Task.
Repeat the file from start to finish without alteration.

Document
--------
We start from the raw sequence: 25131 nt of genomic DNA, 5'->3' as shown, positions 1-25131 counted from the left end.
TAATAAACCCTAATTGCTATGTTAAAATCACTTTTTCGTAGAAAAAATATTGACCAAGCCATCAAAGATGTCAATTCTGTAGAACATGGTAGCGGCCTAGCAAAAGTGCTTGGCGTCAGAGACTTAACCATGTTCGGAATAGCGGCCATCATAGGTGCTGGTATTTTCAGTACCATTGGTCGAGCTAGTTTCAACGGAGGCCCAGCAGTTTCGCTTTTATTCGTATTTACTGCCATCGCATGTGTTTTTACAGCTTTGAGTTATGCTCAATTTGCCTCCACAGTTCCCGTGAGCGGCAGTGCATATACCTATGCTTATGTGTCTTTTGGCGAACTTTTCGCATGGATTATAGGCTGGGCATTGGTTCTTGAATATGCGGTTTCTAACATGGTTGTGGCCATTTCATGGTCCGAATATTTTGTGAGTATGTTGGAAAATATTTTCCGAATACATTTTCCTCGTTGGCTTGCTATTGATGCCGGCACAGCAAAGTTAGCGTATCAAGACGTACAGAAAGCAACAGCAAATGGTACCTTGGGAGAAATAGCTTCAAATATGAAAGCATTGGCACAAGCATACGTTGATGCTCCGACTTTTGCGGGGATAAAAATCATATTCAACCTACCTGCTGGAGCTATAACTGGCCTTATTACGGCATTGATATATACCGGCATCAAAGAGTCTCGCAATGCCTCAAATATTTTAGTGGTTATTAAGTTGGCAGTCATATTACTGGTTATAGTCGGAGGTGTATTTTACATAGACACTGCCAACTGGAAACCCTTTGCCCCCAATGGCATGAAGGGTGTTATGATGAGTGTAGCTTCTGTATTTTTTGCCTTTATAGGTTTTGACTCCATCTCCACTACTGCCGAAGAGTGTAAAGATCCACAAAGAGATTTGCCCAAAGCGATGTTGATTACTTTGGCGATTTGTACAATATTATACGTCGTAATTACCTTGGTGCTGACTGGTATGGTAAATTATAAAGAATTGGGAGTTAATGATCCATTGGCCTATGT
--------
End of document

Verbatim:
We start from the raw sequence: 25131 nt of genomic DNA, 5'->3' as shown, positions 1-25131 counted from the left end.
TAATAAACCCTAATTGCTATGTTAAAATCACTTTTTCGTAGAAAAAATATTGACCAAGCCATCAAAGATGTCAATTCTGTAGAACATGGTAGCGGCCTAGCAAAAGTGCTTGGCGTCAGAGACTTAACCATGTTCGGAATAGCGGCCATCATAGGTGCTGGTATTTTCAGTACCATTGGTCGAGCTAGTTTCAACGGAGGCCCAGCAGTTTCGCTTTTATTCGTATTTACTGCCATCGCATGTGTTTTTACAGCTTTGAGTTATGCTCAATTTGCCTCCACAGTTCCCGTGAGCGGCAGTGCATATACCTATGCTTATGTGTCTTTTGGCGAACTTTTCGCATGGATTATAGGCTGGGCATTGGTTCTTGAATATGCGGTTTCTAACATGGTTGTGGCCATTTCATGGTCCGAATATTTTGTGAGTATGTTGGAAAATATTTTCCGAATACATTTTCCTCGTTGGCTTGCTATTGATGCCGGCACAGCAAAGTTAGCGTATCAAGACGTACAGAAAGCAACAGCAAATGGTACCTTGGGAGAAATAGCTTCAAATATGAAAGCATTGGCACAAGCATACGTTGATGCTCCGACTTTTGCGGGGATAAAAATCATATTCAACCTACCTGCTGGAGCTATAACTGGCCTTATTACGGCATTGATATATACCGGCATCAAAGAGTCTCGCAATGCCTCAAATATTTTAGTGGTTATTAAGTTGGCAGTCATATTACTGGTTATAGTCGGAGGTGTATTTTACATAGACACTGCCAACTGGAAACCCTTTGCCCCCAATGGCATGAAGGGTGTTATGATGAGTGTAGCTTCTGTATTTTTTGCCTTTATAGGTTTTGACTCCATCTCCACTACTGCCGAAGAGTGTAAAGATCCACAAAGAGATTTGCCCAAAGCGATGTTGATTACTTTGGCGATTTGTACAATATTATACGTCGTAATTACCTTGGTGCTGACTGGTATGGTAAATTATAAAGAATTGGGAGTTAATGATCCATTGGCCTATGT